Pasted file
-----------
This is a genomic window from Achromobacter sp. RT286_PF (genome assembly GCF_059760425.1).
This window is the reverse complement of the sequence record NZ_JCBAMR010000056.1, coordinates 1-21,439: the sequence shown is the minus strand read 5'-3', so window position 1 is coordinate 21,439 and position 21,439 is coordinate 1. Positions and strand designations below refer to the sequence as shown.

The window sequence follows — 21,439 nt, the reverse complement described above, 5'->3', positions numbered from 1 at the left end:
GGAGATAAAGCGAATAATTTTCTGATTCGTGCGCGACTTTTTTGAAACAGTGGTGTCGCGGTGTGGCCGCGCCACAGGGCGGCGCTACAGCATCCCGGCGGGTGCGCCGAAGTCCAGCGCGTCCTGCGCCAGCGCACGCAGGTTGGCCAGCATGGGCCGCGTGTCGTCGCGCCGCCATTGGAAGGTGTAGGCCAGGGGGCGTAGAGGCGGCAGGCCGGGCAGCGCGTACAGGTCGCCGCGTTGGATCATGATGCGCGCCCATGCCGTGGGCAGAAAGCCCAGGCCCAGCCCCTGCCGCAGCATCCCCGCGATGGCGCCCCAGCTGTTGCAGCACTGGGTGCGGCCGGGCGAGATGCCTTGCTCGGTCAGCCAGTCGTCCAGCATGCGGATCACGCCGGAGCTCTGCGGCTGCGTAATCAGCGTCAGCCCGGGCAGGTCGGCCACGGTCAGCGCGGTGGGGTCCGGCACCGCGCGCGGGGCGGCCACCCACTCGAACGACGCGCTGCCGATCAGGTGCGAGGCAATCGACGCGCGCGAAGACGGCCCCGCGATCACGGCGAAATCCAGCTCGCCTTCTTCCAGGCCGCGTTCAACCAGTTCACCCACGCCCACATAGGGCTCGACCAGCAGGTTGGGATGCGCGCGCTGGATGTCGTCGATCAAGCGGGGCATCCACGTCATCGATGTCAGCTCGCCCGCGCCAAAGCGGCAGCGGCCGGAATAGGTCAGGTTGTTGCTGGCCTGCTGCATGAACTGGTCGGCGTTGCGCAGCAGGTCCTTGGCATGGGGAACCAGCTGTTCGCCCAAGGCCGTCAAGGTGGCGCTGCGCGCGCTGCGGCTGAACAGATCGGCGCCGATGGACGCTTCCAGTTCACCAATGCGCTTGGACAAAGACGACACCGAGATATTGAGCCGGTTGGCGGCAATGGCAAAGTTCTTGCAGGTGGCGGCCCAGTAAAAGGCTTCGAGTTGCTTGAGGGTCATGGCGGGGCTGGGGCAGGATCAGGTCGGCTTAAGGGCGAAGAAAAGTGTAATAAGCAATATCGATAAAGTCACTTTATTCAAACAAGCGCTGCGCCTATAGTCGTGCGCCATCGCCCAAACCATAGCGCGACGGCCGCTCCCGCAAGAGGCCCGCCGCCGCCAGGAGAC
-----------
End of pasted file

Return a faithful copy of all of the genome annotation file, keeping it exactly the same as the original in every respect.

This is a genomic window from Achromobacter sp. RT286_PF (genome assembly GCF_059760425.1).
This window is the reverse complement of the sequence record NZ_JCBAMR010000056.1, coordinates 1-21,439: the sequence shown is the minus strand read 5'-3', so window position 1 is coordinate 21,439 and position 21,439 is coordinate 1. Positions and strand designations below refer to the sequence as shown.

The window sequence follows — 21,439 nt, the reverse complement described above, 5'->3', positions numbered from 1 at the left end:
GGAGATAAAGCGAATAATTTTCTGATTCGTGCGCGACTTTTTTGAAACAGTGGTGTCGCGGTGTGGCCGCGCCACAGGGCGGCGCTACAGCATCCCGGCGGGTGCGCCGAAGTCCAGCGCGTCCTGCGCCAGCGCACGCAGGTTGGCCAGCATGGGCCGCGTGTCGTCGCGCCGCCATTGGAAGGTGTAGGCCAGGGGGCGTAGAGGCGGCAGGCCGGGCAGCGCGTACAGGTCGCCGCGTTGGATCATGATGCGCGCCCATGCCGTGGGCAGAAAGCCCAGGCCCAGCCCCTGCCGCAGCATCCCCGCGATGGCGCCCCAGCTGTTGCAGCACTGGGTGCGGCCGGGCGAGATGCCTTGCTCGGTCAGCCAGTCGTCCAGCATGCGGATCACGCCGGAGCTCTGCGGCTGCGTAATCAGCGTCAGCCCGGGCAGGTCGGCCACGGTCAGCGCGGTGGGGTCCGGCACCGCGCGCGGGGCGGCCACCCACTCGAACGACGCGCTGCCGATCAGGTGCGAGGCAATCGACGCGCGCGAAGACGGCCCCGCGATCACGGCGAAATCCAGCTCGCCTTCTTCCAGGCCGCGTTCAACCAGTTCACCCACGCCCACATAGGGCTCGACCAGCAGGTTGGGATGCGCGCGCTGGATGTCGTCGATCAAGCGGGGCATCCACGTCATCGATGTCAGCTCGCCCGCGCCAAAGCGGCAGCGGCCGGAATAGGTCAGGTTGTTGCTGGCCTGCTGCATGAACTGGTCGGCGTTGCGCAGCAGGTCCTTGGCATGGGGAACCAGCTGTTCGCCCAAGGCCGTCAAGGTGGCGCTGCGCGCGCTGCGGCTGAACAGATCGGCGCCGATGGACGCTTCCAGTTCACCAATGCGCTTGGACAAAGACGACACCGAGATATTGAGCCGGTTGGCGGCAATGGCAAAGTTCTTGCAGGTGGCGGCCCAGTAAAAGGCTTCGAGTTGCTTGAGGGTCATGGCGGGGCTGGGGCAGGATCAGGTCGGCTTAAGGGCGAAGAAAAGTGTAATAAGCAATATCGATAAAGTCACTTTATTCAAACAAGCGCTGCGCCTATAGTCGTGCGCCATCGCCCAAACCATAGCGCGACGGCCGCTCCCGCAAGAGGCCCGCCGCCGCCAGGAGAC